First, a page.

Charles Darwin’s famous quote, ‘It is not the strongest species that survive, nor the most intelligent, but the most responsive to change’ rings true in today’s world of grape growing!
Strength and intelligence are two traits that, while important, don’t rate as highly as vision, dreams and the willingness to change when Ricca Terra thinks about the management of its vineyards.
The facts suggest that many grape growing regions of Australia face a future with less water for irrigation and more extreme weather events. It is hard to dismiss the eventuation of such a horizon after the last few months of record-breaking temperatures and a drying Murray-Darling Basin.
My dream, or should I say nightmare, nearly fifteen years ago, was that the French grape varieties we inherited in the vineyards we purchased would struggle to be viable in conditions we have recently experienced. That nightmare prompted us to consider grape varieties that would be better suited to warmer and drier climatic conditions rather than relying on good fortune for the success of our business.
To discover and understand what would be the best grape varieties to plant, we travelled around Australia and the world, looking at vineyards and talking to other grape growers and winemakers. We then came home and started the ‘change process’, which was replanting many of our French grape varieties with varieties we believed would adapt to a changing climate.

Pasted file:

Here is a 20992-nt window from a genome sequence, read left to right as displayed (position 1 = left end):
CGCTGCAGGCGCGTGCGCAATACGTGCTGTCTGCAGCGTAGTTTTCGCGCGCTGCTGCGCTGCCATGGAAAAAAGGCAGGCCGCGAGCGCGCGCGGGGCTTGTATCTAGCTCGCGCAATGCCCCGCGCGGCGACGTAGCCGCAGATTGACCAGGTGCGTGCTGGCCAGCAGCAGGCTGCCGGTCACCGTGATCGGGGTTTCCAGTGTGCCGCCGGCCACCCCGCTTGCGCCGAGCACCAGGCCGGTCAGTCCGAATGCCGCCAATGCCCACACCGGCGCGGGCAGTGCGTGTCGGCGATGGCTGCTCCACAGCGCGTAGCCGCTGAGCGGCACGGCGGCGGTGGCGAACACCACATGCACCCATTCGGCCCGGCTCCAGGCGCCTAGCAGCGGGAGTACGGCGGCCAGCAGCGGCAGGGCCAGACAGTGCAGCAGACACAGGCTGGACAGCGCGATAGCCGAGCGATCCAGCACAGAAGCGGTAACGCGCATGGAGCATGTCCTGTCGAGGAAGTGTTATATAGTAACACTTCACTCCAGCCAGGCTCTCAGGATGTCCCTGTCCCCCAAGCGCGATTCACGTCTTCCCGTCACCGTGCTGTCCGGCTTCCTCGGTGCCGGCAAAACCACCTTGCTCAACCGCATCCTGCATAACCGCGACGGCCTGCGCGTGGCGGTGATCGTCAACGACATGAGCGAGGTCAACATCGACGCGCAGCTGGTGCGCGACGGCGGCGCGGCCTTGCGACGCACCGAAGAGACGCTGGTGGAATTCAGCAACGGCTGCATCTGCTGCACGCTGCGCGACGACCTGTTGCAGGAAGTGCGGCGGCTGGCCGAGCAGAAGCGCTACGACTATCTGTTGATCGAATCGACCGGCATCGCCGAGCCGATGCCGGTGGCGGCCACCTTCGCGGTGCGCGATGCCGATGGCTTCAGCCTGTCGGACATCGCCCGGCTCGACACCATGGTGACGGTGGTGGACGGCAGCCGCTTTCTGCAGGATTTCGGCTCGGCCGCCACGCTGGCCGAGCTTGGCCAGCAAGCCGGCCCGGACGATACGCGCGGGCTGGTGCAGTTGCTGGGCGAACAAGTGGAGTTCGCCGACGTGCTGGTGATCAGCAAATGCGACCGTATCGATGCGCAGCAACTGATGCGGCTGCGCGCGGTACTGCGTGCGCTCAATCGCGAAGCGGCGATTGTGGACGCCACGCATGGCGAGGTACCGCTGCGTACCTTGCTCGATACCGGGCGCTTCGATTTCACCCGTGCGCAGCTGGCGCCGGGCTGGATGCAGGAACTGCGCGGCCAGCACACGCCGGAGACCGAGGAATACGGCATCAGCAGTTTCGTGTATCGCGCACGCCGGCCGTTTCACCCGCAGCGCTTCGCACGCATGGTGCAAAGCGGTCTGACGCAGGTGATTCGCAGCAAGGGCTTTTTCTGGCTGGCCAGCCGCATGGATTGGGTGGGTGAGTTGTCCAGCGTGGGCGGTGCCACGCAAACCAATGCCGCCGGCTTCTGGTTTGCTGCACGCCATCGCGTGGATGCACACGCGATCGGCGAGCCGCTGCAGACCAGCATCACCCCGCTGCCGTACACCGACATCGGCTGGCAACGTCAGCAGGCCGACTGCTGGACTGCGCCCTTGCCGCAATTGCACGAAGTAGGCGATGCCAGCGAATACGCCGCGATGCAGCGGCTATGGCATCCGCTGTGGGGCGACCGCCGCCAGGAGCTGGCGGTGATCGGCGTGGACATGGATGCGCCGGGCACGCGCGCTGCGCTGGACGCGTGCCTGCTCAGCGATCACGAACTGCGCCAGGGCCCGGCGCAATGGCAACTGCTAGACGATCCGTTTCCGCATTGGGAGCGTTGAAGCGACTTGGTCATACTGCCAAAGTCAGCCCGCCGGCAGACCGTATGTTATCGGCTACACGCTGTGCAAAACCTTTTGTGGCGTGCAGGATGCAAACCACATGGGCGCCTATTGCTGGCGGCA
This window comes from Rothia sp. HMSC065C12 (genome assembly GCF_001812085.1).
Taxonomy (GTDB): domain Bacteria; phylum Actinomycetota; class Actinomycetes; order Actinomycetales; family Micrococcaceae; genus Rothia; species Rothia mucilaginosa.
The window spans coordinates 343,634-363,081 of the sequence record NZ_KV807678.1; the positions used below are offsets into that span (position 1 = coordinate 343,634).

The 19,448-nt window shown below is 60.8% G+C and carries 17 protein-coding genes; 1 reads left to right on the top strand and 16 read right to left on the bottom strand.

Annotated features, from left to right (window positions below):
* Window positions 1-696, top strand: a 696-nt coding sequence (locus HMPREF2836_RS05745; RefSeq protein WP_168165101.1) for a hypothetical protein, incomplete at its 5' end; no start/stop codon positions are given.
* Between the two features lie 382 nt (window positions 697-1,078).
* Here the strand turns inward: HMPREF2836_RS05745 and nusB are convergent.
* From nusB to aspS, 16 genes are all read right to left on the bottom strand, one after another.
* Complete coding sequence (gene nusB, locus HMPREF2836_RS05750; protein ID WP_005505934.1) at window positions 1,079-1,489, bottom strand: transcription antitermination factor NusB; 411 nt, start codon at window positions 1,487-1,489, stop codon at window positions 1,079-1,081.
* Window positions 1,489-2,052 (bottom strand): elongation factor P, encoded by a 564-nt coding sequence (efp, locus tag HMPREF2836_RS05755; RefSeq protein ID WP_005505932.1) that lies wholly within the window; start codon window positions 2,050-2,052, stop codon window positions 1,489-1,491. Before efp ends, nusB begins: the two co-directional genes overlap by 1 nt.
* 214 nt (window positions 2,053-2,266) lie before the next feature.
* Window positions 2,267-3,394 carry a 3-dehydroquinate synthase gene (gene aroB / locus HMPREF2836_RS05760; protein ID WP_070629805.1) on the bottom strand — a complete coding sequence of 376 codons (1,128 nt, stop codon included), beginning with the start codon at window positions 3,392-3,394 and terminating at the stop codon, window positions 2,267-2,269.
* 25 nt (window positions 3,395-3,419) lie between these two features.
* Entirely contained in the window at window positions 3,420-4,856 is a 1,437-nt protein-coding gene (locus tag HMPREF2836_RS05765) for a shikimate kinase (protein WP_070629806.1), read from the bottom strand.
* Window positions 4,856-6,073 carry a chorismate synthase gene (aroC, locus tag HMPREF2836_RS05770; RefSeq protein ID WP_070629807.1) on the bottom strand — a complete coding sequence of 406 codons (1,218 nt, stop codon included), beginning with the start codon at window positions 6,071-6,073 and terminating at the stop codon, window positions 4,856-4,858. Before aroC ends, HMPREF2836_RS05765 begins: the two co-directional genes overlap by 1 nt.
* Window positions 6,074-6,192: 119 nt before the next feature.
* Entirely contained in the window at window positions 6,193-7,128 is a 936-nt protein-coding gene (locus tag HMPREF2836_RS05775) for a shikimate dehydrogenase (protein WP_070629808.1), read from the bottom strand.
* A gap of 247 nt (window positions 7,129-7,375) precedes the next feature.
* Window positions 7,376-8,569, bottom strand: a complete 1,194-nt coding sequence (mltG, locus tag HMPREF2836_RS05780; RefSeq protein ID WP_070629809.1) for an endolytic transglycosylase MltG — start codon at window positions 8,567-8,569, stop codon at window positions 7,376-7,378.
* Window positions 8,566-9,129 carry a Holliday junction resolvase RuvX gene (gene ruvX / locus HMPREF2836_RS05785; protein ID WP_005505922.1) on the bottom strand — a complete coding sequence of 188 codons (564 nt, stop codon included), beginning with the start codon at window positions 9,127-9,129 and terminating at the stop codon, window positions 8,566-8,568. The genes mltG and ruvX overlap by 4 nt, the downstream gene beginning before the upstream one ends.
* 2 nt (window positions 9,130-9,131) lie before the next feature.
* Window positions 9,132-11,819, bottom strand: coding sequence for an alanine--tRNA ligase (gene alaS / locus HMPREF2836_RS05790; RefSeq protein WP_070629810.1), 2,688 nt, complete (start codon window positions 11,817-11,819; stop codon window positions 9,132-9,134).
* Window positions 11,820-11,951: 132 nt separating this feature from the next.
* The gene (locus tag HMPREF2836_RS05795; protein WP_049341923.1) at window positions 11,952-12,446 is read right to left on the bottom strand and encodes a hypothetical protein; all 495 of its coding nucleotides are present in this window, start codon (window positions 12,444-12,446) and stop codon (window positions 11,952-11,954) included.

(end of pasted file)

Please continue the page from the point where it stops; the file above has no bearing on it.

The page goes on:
The intense heat wave we have experienced since Christmas 2018 has carved a clear line in the sand as to what the potential future of the Australian Wine Industry may look like, especially for regions dependent on irrigation water from the Murray-Darling Basin. It is no surprise that vineyards in the inland wine growing regions of Australia have shown little impact from the recent searing heat (signs being leaf and fruit burn). How can this be when there have been other regions that have suffered? The secret is more water application leading up to and during the extreme heat. Most inland grape growers have exceptional knowledge on how to manage heat-waves. Unfortunately, if grape growers fail to apply more water during a heat wave, the results are scorched leaves, shrivelled fruit, crop loss and the potential production of inferior wine.
During the recent heat-wave, we have asked many questions of ourselves as to what we should be doing. The leading question has been, ‘is applying more water than normal to a grape variety that has a low value a smart thing to do?’ We know many grape growers that have applied massive amounts of water to get through what has been hell on earth. Our decision has been not to waste water on grape varieties that we feel are economically unviable. As a result, we have seen signs of heat stress in some of our French varieties. While this has been personally distressing, the outcomes have somewhat justified our strategy to start changing the grape varieties we grow at Ricca Terra.